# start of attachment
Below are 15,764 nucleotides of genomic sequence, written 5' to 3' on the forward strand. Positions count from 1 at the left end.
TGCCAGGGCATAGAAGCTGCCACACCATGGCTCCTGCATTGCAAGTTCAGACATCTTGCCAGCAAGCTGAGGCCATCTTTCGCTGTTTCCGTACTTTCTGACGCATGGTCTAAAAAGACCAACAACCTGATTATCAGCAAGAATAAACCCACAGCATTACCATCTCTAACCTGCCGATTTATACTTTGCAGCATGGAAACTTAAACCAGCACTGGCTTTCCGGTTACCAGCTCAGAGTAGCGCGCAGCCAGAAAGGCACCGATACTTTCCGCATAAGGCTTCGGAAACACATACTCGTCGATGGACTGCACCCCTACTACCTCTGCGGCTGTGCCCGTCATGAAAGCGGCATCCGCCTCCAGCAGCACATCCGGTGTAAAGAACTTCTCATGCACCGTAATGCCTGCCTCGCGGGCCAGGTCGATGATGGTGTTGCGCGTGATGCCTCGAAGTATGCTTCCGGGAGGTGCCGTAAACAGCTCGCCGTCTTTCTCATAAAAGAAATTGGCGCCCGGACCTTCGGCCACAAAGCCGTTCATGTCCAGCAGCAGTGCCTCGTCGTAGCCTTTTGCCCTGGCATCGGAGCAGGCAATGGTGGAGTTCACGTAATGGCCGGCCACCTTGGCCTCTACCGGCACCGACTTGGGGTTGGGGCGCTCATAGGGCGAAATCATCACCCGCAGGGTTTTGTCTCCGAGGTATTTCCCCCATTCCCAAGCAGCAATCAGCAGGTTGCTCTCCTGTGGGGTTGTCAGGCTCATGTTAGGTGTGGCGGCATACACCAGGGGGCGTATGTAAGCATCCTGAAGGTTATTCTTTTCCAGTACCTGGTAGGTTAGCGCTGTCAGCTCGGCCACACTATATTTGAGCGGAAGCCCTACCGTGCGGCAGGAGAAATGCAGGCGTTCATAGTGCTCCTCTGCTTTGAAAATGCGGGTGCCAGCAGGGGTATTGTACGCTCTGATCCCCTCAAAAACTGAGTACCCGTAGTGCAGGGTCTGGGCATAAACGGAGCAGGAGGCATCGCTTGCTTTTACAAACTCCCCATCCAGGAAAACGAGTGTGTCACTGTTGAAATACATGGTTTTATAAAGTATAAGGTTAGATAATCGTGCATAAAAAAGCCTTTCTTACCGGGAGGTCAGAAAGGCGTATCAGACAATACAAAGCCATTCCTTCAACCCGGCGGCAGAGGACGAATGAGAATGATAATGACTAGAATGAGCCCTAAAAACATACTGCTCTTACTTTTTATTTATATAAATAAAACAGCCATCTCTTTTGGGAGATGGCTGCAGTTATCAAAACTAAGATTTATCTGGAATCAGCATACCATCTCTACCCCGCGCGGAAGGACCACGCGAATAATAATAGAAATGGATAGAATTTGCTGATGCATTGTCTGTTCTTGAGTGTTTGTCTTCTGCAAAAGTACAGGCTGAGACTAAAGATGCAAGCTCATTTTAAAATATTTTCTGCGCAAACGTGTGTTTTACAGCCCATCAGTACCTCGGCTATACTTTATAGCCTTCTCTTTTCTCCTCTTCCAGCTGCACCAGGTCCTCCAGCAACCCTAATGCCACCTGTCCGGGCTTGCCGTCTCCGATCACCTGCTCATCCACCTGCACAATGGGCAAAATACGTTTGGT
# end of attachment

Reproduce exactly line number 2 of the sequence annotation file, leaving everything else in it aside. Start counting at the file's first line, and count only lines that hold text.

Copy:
TGCCAGGGCATAGAAGCTGCCACACCATGGCTCCTGCATTGCAAGTTCAGACATCTTGCCAGCAAGCTGAGGCCATCTTTCGCTGTTTCCGTACTTTCTGACGCATGGTCTAAAAAGACCAACAACCTGATTATCAGCAAGAATAAACCCACAGCATTACCATCTCTAACCTGCCGATTTATACTTTGCAGCATGGAAACTTAAACCAGCACTGGCTTTCCGGTTACCAGCTCAGAGTAGCGCGCAGCCAGAAAGGCACCGATACTTTCCGCATAAGGCTTCGGAAACACATACTCGTCGATGGACTGCACCCCTACTACCTCTGCGGCTGTGCCCGTCATGAAAGCGGCATCCGCCTCCAGCAGCACATCCGGTGTAAAGAACTTCTCATGCACCGTAATGCCTGCCTCGCGGGCCAGGTCGATGATGGTGTTGCGCGTGATGCCTCGAAGTATGCTTCCGGGAGGTGCCGTAAACAGCTCGCCGTCTTTCTCATAAAAGAAATTGGCGCCCGGACCTTCGGCCACAAAGCCGTTCATGTCCAGCAGCAGTGCCTCGTCGTAGCCTTTTGCCCTGGCATCGGAGCAGGCAATGGTGGAGTTCACGTAATGGCCGGCCACCTTGGCCTCTACCGGCACCGACTTGGGGTTGGGGCGCTCATAGGGCGAAATCATCACCCGCAGGGTTTTGTCTCCGAGGTATTTCCCCCATTCCCAAGCAGCAATCAGCAGGTTGCTCTCCTGTGGGGTTGTCAGGCTCATGTTAGGTGTGGCGGCATACACCAGGGGGCGTATGTAAGCATCCTGAAGGTTATTCTTTTCCAGTACCTGGTAGGTTAGCGCTGTCAGCTCGGCCACACTATATTTGAGCGGAAGCCCTACCGTGCGGCAGGAGAAATGCAGGCGTTCATAGTGCTCCTCTGCTTTGAAAATGCGGGTGCCAGCAGGGGTATTGTACGCTCTGATCCCCTCAAAAACTGAGTACCCGTAGTGCAGGGTCTGGGCATAAACGGAGCAGGAGGCATCGCTTGCTTTTACAAACTCCCCATCCAGGAAAACGAGTGTGTCACTGTTGAAATACATGGTTTTATAAAGTATAAGGTTAGATAATCGTGCATAAAAAAGCCTTTCTTACCGGGAGGTCAGAAAGGCGTATCAGACAATACAAAGCCATTCCTTCAACCCGGCGGCAGAGGACGAATGAGAATGATAATGACTAGAATGAGCCCTAAAAACATACTGCTCTTACTTTTTATTTATATAAATAAAACAGCCATCTCTTTTGGGAGATGGCTGCAGTTATCAAAACTAAGATTTATCTGGAATCAGCATACCATCTCTACCCCGCGCGGAAGGACCACGCGAATAATAATAGAAATGGATAGAATTTGCTGATGCATTGTCTGTTCTTGAGTGTTTGTCTTCTGCAAAAGTACAGGCTGAGACTAAAGATGCAAGCTCATTTTAAAATATTTTCTGCGCAAACGTGTGTTTTACAGCCCATCAGTACCTCGGCTATACTTTATAGCCTTCTCTTTTCTCCTCTTCCAGCTGCACCAGGTCCTCCAGCAACCCTAATGCCACCTGTCCGGGCTTGCCGTCTCCGATCACCTGCTCATCCACCTGCACAATGGGCAAAATACGTTTGGT